What do the Alaska Community Action on Toxics, the Migrant Clinicians Network, Center on Race, Poverty & the Environment, and 65 other organizations have in common? They’ve all endorsed the “Protecting Workers on the Job Agenda”, a collaborative product of the American Public Health Association’s Occupational Health and Safety Section and the National Council for Occupational Safety and Health. The platform, released just in time for Labor Secretary-Designee Hilda Solis’ confirmation hearing on Friday, outlines seven goals for improving our nation’s programs for preventing work-related illnesses, disabilities and death, and ensuring that workers who have been harmed on the job are cared for justly. In a letter transmitting the platform to Ms. Solis, the groups wrote:
Safeguarding fundamental rights to fair wages, healthy and safe working conditions, freedom to form a union, and protection from retaliation for exercising these rights are crucial responsibilities of the Labor Department. In difficult economic times, such as those faced now by workers, defending these rights is even more important. We are confident you will work diligently to restore the Labor Department’s dedication to workers, ensuring that federal labor laws are enforced vigorously and are enhanced appropriately to meet the conditions faced by workers today.
The platform was endorsed last week by dozens of organizations and their names appear on the final page of the document. In the last 72 hours, another 21 groups have added their support. (See list below)
This project began back in July 2008 when the APHA/OHS Section and COSH’es were working independently to craft issue briefs for the new Administration. By late summer, the groups pooled their energy and knowledge, recognizing the value and potential power of a joint platform. Although earlier versions of the document read like laundry list, the process was instructive: getting down on paper dozens and dozens in gaps in health and safety protection for our nation’s workers.
Both groups took advantage of their annual meetings in November (APHA in San Diego, National COSH in Milwaukee) to reach consensus on the broad 7 goals, and in the best spirit of collaboration we agreed on the bullets under each goal. It was not easy for me, for example, to give up a specific mention of “respirable coal mine dust” under Goal #2, or others to give up under Goal #7 a reference to “just transition protection” for workers affected by safer chemicals policies, and so on. In the end, we were united in our effort to outline the 7 key priorities, offering just a few examples of issues that fall under each goal. We’ll not lose the long list we developed of inequities and gaps in protection for and research on workers’ health and safety. Our agenda is just the beginning of a new partnership between APHA OHS, the COSH Network, workers’ and families’ rights groups, and environmental health organizations.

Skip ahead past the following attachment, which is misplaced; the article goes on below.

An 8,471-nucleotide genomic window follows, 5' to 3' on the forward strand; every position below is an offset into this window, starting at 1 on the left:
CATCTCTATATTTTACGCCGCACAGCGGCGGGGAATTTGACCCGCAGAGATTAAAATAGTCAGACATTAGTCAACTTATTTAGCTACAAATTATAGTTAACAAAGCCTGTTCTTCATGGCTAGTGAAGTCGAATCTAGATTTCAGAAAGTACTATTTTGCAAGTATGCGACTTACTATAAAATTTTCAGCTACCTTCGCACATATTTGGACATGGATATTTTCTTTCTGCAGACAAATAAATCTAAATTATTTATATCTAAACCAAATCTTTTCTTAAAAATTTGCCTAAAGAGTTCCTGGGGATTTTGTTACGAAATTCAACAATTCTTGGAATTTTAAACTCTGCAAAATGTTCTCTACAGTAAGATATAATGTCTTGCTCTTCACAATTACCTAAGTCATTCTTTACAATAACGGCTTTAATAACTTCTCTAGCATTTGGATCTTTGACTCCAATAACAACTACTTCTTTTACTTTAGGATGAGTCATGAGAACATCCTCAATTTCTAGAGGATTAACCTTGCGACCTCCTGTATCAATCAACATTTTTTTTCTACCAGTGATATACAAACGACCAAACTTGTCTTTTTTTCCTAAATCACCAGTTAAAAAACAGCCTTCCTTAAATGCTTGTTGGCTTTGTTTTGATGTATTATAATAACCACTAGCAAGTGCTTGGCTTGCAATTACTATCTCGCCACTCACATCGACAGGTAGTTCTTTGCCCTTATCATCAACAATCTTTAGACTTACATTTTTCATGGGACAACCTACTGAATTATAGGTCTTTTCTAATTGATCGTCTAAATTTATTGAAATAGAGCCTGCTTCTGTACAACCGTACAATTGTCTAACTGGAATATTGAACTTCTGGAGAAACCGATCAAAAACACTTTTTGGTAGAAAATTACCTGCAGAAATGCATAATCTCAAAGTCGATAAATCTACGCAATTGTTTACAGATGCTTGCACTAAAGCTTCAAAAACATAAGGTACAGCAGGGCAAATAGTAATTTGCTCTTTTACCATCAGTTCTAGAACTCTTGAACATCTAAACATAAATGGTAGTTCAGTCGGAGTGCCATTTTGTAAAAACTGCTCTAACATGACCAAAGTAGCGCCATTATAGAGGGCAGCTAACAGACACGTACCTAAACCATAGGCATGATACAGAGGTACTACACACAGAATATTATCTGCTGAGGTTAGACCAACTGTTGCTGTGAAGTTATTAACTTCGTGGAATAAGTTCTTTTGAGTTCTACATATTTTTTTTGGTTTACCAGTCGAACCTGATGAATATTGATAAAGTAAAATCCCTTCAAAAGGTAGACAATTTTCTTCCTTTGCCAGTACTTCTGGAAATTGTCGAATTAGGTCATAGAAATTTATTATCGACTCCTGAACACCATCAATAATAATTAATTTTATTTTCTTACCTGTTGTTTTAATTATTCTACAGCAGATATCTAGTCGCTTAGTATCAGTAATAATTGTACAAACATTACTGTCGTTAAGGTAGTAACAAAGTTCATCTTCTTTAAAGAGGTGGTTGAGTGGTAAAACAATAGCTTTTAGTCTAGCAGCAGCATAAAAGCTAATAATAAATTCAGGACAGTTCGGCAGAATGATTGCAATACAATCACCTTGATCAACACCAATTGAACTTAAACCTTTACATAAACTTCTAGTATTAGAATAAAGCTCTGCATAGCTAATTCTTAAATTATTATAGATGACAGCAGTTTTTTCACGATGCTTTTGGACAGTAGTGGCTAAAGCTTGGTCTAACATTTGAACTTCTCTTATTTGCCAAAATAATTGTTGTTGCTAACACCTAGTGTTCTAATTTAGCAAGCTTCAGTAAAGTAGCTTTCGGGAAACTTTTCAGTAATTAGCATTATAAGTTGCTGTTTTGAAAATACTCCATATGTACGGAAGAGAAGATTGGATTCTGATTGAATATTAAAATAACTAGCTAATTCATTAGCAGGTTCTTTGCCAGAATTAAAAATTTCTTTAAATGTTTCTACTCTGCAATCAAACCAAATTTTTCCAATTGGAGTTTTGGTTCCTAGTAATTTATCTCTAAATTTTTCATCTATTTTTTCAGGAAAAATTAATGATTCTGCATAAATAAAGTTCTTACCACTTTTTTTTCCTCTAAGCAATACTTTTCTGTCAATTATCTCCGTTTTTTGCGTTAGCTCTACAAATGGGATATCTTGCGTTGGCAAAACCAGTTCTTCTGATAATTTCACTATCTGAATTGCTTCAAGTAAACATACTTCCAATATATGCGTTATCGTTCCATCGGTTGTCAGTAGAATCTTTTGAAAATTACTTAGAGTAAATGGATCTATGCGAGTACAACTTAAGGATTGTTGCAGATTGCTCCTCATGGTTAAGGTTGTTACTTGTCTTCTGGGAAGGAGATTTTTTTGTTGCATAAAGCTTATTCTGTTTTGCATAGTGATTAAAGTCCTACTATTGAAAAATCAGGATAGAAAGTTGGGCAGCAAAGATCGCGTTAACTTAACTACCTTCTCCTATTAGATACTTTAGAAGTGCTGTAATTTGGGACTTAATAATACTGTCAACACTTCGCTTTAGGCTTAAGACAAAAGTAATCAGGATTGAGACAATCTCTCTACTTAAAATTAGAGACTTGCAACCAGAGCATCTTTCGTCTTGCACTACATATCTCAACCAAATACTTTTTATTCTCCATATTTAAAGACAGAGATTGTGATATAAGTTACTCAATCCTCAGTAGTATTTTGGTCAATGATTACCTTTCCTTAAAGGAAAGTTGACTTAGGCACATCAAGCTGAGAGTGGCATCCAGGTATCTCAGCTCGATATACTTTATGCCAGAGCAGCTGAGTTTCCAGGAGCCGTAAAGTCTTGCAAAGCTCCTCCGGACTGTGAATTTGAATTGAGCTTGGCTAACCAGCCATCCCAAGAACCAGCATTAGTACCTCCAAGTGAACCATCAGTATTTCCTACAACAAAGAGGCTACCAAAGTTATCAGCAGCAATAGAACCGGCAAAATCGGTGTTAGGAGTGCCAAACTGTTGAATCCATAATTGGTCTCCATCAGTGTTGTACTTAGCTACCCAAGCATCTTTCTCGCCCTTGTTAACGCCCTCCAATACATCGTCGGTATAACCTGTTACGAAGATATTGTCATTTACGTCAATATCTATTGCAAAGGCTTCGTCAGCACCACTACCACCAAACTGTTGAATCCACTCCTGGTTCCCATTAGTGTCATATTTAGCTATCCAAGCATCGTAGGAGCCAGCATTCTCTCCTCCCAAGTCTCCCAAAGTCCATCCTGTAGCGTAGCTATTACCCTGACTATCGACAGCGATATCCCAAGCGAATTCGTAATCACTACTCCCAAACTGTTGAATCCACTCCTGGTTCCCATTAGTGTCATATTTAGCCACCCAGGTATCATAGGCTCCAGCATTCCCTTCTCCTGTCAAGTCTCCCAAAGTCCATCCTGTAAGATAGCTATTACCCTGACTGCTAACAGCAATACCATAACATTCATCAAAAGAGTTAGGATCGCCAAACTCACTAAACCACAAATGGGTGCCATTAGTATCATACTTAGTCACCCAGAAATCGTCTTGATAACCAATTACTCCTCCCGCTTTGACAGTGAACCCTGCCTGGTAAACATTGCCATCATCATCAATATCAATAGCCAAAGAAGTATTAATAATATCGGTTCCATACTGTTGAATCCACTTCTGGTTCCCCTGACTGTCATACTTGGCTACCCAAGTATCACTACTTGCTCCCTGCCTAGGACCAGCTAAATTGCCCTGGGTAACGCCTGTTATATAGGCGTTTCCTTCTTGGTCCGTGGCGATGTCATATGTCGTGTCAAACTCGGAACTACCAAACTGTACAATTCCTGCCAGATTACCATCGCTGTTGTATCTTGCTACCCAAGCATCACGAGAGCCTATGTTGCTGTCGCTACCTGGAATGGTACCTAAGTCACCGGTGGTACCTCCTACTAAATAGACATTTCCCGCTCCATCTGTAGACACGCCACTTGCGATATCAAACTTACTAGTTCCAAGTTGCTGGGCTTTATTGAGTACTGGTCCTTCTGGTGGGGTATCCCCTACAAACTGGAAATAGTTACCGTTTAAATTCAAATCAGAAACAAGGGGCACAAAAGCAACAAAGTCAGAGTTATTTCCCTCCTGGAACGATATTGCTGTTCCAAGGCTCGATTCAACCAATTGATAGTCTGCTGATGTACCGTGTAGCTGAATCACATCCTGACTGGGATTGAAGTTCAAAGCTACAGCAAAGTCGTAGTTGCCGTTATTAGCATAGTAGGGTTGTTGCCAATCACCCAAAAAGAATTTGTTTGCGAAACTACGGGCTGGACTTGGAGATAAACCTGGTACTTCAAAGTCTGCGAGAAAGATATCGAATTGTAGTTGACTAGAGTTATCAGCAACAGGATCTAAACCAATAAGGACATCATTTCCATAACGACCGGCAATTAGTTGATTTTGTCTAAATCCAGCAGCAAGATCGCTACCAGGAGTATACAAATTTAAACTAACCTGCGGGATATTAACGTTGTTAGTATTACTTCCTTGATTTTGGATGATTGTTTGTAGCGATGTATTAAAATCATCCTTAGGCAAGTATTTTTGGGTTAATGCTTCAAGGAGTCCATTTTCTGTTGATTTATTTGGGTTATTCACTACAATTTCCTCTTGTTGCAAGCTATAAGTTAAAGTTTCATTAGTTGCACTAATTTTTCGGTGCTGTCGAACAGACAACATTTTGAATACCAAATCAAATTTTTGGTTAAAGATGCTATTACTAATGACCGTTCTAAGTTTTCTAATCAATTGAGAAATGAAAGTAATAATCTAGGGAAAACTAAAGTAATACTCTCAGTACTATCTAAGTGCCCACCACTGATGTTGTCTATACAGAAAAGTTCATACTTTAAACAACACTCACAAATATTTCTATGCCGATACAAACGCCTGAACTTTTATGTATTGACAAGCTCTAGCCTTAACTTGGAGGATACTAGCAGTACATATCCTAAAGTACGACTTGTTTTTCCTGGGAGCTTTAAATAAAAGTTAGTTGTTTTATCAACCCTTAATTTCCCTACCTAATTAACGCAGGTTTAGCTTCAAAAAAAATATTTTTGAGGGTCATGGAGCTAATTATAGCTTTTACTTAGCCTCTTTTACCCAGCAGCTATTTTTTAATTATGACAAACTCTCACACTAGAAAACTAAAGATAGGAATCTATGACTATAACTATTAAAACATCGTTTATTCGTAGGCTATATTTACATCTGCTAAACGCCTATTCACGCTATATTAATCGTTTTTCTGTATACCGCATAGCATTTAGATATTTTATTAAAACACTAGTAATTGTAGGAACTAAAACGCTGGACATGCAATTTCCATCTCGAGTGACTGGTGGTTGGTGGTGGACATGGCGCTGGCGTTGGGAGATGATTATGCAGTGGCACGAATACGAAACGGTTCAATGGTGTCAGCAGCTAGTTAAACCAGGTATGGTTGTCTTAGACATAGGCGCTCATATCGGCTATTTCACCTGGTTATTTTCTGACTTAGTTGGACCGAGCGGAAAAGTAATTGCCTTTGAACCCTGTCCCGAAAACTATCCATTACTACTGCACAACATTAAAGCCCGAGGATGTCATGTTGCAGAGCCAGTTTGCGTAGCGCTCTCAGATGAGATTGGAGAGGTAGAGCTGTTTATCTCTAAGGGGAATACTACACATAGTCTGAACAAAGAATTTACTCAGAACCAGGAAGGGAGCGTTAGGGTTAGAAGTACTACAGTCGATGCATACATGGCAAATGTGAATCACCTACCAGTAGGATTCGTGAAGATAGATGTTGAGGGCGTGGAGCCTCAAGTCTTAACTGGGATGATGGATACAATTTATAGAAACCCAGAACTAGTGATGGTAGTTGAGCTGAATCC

The following are organizations who have also endorsed the Protecting Workers on the Job agenda, but their names do not yet appear in the printed platform. We’ll release a revised list of endorsing organizations in a few weeks.
- Alaska Injured Workers Alliance
- Appalachian Center for the Economy & the Environment
- Appalachian Citizens Law Center
- Breast Cancer Action
- Breast Cancer Fund
- Clean Water Action
- Connecticut Public Health Association
- Environmental Defense Fund
- Environment Section, American Public Health Association
- Farmworker Health and Safety Institute
- Friends of the Earth
- Global Community Monitor
- Great Lakes Centers for Occupational and Environmental S&H, Univ of Illinois
- Green Harvest Technologies
- International Chemical Workers Union
- Just Transition Alliance
- Local 675 United Steelworkers
- Natural Resources Council of Maine
- Natural Resources Defense Council
- Silicon Valley Toxics Coalition
- Oregon Center for Environmental Health
- Young Workers Health and Safety Network
With a new Labor Secretary about to take over and a strong coalition of groups united behind common goals, we’re hopeful that workplace health and safety will finally start improving again.
Celeste Monforton, MPH, DrPH is with the Dept of Environmental and Occupational Health at the George Washington University School of Public Health. She is the chair of the 700-person strong Occupational Health and Safety Section of the American Public Health Association. She is also a proud member of PHILAPOSH, and would like to start a COSH group next year in the Washington, DC region.